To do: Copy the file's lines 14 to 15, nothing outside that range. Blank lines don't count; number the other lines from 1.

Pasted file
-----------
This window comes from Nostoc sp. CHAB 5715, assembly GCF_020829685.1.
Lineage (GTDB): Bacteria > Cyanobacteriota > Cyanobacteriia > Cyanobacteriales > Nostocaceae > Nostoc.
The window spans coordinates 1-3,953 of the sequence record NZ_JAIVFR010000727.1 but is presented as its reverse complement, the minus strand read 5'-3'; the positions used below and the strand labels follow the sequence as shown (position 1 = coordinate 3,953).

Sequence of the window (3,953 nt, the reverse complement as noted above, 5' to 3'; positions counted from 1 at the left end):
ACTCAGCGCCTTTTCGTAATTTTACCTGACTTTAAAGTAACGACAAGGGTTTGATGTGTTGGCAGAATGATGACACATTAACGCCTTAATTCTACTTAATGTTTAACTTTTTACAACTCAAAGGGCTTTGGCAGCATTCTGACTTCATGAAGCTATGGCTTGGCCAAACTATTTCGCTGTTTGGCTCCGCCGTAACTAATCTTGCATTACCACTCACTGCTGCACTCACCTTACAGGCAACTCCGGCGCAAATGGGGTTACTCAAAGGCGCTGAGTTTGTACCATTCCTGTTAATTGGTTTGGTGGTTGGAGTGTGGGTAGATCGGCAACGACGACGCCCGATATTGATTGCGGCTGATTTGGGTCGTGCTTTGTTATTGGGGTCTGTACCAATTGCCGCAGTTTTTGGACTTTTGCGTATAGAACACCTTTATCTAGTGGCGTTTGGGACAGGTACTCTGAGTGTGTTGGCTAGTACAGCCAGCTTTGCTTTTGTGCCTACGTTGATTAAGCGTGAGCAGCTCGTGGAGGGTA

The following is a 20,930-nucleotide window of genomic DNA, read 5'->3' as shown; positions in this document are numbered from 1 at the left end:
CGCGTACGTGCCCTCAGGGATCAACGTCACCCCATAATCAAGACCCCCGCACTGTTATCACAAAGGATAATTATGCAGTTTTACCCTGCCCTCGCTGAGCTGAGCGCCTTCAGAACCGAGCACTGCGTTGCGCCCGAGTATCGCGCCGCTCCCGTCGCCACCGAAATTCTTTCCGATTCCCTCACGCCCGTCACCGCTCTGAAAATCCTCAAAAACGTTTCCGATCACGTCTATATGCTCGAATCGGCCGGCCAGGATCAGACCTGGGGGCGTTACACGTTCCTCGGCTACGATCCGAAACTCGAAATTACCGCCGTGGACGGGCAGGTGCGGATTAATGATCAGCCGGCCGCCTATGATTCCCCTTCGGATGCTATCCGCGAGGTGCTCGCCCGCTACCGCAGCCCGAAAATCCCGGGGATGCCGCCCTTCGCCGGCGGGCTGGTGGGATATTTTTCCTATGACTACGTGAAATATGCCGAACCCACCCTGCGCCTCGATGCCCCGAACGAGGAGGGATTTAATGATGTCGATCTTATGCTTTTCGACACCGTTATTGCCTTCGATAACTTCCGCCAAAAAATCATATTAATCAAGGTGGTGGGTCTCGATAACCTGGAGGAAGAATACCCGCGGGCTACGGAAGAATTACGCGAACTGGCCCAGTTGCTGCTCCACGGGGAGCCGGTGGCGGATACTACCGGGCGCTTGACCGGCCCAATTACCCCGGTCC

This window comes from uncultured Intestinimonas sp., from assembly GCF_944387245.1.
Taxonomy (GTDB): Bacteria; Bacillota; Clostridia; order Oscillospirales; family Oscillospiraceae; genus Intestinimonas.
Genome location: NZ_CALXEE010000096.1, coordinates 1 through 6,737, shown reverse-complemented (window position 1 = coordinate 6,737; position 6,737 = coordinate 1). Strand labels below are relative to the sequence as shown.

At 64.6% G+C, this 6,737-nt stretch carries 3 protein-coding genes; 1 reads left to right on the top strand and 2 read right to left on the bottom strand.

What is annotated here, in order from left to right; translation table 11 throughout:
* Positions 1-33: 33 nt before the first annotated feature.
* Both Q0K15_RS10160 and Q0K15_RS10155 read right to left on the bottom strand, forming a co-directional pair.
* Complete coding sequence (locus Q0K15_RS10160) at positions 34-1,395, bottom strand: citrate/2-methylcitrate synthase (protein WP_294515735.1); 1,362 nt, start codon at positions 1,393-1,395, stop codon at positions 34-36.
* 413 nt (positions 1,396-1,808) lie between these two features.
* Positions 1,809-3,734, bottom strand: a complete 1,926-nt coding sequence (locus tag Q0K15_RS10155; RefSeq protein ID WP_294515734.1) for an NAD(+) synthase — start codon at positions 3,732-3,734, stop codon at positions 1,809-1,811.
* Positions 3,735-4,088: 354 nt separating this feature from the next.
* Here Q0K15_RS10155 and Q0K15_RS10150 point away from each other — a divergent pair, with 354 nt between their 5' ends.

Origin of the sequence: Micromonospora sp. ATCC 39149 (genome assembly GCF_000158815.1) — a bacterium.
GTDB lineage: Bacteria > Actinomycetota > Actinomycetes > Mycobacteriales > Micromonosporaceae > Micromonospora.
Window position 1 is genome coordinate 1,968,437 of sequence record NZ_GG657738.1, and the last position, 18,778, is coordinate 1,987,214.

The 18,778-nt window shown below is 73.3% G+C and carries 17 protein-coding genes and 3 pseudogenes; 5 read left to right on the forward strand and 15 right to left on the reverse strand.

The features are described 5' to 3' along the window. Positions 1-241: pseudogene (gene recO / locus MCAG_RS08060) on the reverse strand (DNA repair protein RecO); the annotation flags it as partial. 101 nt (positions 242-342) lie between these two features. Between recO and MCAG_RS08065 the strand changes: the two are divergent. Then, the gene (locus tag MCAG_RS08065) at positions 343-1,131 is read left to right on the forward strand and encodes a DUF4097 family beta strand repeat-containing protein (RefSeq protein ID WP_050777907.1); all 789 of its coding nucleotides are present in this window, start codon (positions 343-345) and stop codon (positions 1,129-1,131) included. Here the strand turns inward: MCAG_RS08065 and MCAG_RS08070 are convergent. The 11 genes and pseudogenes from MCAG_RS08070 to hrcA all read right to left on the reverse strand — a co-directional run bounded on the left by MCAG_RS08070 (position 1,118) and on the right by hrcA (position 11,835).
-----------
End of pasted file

* Both Q0K15_RS10160 and Q0K15_RS10155 read right to left on the bottom strand, forming a co-directional pair.
* Complete coding sequence (locus Q0K15_RS10160) at positions 34-1,395, bottom strand: citrate/2-methylcitrate synthase (protein WP_294515735.1); 1,362 nt, start codon at positions 1,393-1,395, stop codon at positions 34-36.